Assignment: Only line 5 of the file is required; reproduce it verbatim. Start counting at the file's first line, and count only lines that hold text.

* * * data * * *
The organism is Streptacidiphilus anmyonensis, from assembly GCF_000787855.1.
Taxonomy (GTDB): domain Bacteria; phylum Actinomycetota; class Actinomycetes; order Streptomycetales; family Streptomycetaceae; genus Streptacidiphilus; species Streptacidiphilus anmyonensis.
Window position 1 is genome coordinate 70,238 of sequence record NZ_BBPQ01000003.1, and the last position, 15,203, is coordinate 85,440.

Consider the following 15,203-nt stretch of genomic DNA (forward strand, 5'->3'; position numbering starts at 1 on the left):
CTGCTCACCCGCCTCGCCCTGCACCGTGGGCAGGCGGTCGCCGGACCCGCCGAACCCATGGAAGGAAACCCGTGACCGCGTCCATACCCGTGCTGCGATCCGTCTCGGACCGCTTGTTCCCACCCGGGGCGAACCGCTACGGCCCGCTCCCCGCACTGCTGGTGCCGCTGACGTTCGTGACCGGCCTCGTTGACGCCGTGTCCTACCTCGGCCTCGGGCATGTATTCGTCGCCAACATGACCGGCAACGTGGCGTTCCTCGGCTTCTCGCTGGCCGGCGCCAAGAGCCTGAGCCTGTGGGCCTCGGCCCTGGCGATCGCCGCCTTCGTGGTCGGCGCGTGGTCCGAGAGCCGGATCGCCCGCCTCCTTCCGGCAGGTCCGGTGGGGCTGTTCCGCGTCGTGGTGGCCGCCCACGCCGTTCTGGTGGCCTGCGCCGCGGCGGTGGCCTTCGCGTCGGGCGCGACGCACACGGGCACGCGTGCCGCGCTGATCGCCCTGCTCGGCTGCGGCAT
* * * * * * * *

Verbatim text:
CTGCTCACCCGCCTCGCCCTGCACCGTGGGCAGGCGGTCGCCGGACCCGCCGAACCCATGGAAGGAAACCCGTGACCGCGTCCATACCCGTGCTGCGATCCGTCTCGGACCGCTTGTTCCCACCCGGGGCGAACCGCTACGGCCCGCTCCCCGCACTGCTGGTGCCGCTGACGTTCGTGACCGGCCTCGTTGACGCCGTGTCCTACCTCGGCCTCGGGCATGTATTCGTCGCCAACATGACCGGCAACGTGGCGTTCCTCGGCTTCTCGCTGGCCGGCGCCAAGAGCCTGAGCCTGTGGGCCTCGGCCCTGGCGATCGCCGCCTTCGTGGTCGGCGCGTGGTCCGAGAGCCGGATCGCCCGCCTCCTTCCGGCAGGTCCGGTGGGGCTGTTCCGCGTCGTGGTGGCCGCCCACGCCGTTCTGGTGGCCTGCGCCGCGGCGGTGGCCTTCGCGTCGGGCGCGACGCACACGGGCACGCGTGCCGCGCTGATCGCCCTGCTCGGCTGCGGCAT